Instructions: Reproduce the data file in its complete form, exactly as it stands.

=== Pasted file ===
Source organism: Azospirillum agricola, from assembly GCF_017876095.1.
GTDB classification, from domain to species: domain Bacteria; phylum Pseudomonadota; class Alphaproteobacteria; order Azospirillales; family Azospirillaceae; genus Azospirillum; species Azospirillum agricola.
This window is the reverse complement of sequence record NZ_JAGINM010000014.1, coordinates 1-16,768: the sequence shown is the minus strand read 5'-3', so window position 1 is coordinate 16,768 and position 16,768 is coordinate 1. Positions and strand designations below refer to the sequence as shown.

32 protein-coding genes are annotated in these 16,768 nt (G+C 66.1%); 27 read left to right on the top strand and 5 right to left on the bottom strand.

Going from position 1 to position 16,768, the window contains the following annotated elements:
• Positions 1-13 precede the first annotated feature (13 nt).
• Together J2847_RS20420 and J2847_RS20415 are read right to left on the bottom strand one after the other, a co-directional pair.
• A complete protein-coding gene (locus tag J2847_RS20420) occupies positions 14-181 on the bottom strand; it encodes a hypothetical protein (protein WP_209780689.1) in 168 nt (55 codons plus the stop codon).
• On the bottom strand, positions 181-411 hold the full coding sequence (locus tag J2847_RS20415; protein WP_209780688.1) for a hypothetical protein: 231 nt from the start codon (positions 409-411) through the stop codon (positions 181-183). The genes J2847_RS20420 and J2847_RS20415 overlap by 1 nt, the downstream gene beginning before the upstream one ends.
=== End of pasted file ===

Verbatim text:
Source organism: Azospirillum agricola, from assembly GCF_017876095.1.
GTDB classification, from domain to species: domain Bacteria; phylum Pseudomonadota; class Alphaproteobacteria; order Azospirillales; family Azospirillaceae; genus Azospirillum; species Azospirillum agricola.
This window is the reverse complement of sequence record NZ_JAGINM010000014.1, coordinates 1-16,768: the sequence shown is the minus strand read 5'-3', so window position 1 is coordinate 16,768 and position 16,768 is coordinate 1. Positions and strand designations below refer to the sequence as shown.

32 protein-coding genes are annotated in these 16,768 nt (G+C 66.1%); 27 read left to right on the top strand and 5 right to left on the bottom strand.

Going from position 1 to position 16,768, the window contains the following annotated elements:
• Positions 1-13 precede the first annotated feature (13 nt).
• Together J2847_RS20420 and J2847_RS20415 are read right to left on the bottom strand one after the other, a co-directional pair.
• A complete protein-coding gene (locus tag J2847_RS20420) occupies positions 14-181 on the bottom strand; it encodes a hypothetical protein (protein WP_209780689.1) in 168 nt (55 codons plus the stop codon).
• On the bottom strand, positions 181-411 hold the full coding sequence (locus tag J2847_RS20415; protein WP_209780688.1) for a hypothetical protein: 231 nt from the start codon (positions 409-411) through the stop codon (positions 181-183). The genes J2847_RS20420 and J2847_RS20415 overlap by 1 nt, the downstream gene beginning before the upstream one ends.